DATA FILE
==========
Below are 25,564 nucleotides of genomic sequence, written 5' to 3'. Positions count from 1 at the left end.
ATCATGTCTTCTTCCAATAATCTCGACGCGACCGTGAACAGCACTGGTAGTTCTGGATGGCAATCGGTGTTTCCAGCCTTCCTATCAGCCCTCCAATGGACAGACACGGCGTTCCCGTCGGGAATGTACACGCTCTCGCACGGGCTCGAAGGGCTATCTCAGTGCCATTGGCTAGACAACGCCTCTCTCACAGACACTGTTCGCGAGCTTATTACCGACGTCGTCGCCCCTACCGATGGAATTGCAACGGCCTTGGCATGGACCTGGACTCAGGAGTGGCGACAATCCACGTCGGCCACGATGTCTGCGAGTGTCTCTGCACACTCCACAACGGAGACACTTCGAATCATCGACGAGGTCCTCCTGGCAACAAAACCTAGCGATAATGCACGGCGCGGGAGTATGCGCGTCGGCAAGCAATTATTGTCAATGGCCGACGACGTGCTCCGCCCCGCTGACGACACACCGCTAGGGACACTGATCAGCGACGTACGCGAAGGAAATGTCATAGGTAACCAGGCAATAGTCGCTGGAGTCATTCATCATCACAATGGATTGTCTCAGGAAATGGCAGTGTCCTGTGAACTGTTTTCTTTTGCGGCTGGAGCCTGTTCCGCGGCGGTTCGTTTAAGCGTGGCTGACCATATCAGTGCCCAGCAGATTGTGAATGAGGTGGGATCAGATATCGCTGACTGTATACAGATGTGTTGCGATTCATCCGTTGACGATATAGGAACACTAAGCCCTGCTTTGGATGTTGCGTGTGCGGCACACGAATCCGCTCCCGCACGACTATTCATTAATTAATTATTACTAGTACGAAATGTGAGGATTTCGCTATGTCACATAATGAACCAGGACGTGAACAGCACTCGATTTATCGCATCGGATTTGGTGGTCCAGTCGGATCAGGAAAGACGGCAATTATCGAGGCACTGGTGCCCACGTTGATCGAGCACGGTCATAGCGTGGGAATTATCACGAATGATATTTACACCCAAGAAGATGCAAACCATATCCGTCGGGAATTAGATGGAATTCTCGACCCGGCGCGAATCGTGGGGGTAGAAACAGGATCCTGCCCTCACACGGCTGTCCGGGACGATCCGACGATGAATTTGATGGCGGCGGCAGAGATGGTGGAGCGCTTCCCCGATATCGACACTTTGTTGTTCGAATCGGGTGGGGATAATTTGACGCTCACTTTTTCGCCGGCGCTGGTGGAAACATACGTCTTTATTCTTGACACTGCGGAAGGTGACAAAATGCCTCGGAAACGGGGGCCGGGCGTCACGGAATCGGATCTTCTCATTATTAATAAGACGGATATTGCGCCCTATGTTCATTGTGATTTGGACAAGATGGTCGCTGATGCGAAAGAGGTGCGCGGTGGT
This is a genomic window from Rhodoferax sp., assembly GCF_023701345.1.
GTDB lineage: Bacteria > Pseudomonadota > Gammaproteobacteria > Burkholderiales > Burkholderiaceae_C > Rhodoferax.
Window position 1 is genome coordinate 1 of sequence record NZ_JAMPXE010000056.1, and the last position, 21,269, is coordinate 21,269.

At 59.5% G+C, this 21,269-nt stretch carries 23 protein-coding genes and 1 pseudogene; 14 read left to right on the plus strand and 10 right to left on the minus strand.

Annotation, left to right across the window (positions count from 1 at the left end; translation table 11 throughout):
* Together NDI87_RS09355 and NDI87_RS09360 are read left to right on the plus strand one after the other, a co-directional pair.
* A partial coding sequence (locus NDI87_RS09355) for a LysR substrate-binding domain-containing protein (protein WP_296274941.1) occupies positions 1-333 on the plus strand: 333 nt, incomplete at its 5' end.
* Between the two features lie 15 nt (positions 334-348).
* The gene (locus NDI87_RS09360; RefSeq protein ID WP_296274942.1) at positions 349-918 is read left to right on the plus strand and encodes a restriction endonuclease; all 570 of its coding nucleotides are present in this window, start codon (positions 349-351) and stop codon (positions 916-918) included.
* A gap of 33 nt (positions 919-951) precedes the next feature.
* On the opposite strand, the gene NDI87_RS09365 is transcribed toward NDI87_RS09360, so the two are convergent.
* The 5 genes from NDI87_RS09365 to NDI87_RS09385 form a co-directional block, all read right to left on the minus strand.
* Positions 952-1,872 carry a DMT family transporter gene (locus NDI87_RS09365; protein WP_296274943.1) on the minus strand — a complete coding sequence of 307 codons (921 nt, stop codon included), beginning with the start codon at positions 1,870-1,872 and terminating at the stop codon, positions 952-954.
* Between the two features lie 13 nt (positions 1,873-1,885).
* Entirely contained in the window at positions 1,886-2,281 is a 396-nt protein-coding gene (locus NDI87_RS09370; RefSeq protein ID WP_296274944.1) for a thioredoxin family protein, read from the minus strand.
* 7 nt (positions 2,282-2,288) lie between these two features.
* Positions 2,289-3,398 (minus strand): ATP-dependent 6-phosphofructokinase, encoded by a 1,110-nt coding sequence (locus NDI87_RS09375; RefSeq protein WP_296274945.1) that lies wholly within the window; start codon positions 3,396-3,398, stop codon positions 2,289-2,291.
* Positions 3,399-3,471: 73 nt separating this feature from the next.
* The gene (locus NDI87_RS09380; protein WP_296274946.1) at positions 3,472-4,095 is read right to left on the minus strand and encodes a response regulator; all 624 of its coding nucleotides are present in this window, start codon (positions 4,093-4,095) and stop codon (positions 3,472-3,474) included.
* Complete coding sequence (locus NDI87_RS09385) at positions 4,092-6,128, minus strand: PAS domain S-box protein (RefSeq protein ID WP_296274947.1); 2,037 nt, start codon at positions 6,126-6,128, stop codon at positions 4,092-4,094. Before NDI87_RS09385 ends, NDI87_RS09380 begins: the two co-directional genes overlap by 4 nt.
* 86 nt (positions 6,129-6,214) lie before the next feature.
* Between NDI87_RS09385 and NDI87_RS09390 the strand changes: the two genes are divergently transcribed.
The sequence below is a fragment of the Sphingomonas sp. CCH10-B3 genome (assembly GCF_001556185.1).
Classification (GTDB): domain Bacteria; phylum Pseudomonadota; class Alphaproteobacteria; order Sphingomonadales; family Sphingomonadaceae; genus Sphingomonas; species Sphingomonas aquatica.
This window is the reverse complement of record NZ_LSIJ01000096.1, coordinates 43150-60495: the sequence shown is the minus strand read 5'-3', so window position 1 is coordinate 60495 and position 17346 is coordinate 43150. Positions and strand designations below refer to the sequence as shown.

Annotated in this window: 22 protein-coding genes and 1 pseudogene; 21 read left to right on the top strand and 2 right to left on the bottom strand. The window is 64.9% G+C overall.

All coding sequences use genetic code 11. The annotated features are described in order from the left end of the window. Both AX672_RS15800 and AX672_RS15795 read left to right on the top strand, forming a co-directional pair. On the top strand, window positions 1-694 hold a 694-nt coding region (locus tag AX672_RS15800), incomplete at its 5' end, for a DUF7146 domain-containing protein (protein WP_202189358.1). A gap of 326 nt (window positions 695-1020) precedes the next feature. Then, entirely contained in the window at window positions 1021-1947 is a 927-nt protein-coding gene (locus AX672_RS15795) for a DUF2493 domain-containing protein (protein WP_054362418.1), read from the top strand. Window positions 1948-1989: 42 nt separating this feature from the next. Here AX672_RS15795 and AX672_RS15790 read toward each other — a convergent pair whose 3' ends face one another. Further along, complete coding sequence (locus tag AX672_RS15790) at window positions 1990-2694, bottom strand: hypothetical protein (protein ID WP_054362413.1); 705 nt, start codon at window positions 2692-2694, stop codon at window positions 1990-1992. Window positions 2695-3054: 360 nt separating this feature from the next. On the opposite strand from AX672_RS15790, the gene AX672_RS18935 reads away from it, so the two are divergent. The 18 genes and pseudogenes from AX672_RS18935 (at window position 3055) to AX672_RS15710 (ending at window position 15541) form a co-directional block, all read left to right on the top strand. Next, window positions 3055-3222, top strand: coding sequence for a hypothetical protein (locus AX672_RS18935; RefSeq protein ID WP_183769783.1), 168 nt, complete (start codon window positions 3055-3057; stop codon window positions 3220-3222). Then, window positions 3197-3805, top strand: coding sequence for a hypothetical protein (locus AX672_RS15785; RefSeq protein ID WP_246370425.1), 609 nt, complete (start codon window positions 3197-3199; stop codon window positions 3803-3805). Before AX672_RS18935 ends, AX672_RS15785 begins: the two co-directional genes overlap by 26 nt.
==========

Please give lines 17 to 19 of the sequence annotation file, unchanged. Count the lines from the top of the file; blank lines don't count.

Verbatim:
* Entirely contained in the window at positions 1,886-2,281 is a 396-nt protein-coding gene (locus NDI87_RS09370; RefSeq protein ID WP_296274944.1) for a thioredoxin family protein, read from the minus strand.
* 7 nt (positions 2,282-2,288) lie between these two features.
* Positions 2,289-3,398 (minus strand): ATP-dependent 6-phosphofructokinase, encoded by a 1,110-nt coding sequence (locus NDI87_RS09375; RefSeq protein WP_296274945.1) that lies wholly within the window; start codon positions 3,396-3,398, stop codon positions 2,289-2,291.